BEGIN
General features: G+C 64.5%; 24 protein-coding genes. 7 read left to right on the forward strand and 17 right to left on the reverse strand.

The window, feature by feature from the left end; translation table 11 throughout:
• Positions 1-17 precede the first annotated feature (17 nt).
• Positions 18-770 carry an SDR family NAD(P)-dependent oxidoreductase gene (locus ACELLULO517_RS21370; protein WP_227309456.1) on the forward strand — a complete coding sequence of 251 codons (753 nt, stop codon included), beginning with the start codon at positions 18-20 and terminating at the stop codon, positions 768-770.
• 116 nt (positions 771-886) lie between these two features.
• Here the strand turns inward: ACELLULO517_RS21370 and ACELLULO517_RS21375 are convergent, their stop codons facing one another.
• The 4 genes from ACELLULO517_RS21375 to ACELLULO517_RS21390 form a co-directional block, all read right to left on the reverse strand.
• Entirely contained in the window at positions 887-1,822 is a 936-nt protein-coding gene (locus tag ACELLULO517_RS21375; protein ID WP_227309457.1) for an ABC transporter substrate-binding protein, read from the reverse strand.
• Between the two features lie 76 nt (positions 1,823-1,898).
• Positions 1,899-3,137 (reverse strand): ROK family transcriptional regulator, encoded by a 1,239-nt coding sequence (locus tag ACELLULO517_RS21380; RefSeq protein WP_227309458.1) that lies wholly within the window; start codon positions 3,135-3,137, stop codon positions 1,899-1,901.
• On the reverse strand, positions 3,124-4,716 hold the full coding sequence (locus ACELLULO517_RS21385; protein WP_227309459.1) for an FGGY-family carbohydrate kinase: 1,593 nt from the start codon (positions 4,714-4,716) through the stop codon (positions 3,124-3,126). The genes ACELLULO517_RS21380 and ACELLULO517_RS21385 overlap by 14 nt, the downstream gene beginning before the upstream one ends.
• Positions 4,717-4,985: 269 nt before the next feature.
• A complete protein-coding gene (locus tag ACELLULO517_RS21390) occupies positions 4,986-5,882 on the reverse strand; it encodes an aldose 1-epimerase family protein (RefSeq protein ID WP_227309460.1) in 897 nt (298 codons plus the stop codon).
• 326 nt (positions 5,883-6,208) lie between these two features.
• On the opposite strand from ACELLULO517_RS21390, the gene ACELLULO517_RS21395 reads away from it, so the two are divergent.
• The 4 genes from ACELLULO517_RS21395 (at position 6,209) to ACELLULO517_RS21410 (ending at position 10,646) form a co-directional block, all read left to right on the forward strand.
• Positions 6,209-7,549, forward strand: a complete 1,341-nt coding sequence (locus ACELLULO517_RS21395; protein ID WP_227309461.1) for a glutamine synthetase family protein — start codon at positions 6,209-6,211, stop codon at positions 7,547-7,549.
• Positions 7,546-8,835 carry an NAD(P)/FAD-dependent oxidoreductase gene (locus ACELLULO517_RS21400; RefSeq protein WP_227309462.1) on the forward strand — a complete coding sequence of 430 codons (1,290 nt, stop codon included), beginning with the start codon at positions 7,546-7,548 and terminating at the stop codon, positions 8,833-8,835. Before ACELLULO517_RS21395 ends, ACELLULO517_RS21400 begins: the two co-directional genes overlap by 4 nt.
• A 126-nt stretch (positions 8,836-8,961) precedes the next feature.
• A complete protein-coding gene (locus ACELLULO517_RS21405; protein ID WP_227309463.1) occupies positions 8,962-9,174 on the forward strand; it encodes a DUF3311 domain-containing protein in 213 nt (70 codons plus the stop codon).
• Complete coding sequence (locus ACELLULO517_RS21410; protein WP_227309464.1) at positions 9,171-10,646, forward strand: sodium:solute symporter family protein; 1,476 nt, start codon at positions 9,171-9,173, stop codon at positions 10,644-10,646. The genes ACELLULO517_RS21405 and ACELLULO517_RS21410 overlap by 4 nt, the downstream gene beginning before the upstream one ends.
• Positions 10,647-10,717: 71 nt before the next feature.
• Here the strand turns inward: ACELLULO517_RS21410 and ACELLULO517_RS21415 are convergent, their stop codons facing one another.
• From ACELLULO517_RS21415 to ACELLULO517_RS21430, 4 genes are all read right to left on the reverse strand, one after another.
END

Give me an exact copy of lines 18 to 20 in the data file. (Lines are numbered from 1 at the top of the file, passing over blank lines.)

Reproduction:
• Positions 7,546-8,835 carry an NAD(P)/FAD-dependent oxidoreductase gene (locus ACELLULO517_RS21400; RefSeq protein WP_227309462.1) on the forward strand — a complete coding sequence of 430 codons (1,290 nt, stop codon included), beginning with the start codon at positions 7,546-7,548 and terminating at the stop codon, positions 8,833-8,835. Before ACELLULO517_RS21395 ends, ACELLULO517_RS21400 begins: the two co-directional genes overlap by 4 nt.
• A 126-nt stretch (positions 8,836-8,961) precedes the next feature.
• A complete protein-coding gene (locus ACELLULO517_RS21405; protein ID WP_227309463.1) occupies positions 8,962-9,174 on the forward strand; it encodes a DUF3311 domain-containing protein in 213 nt (70 codons plus the stop codon).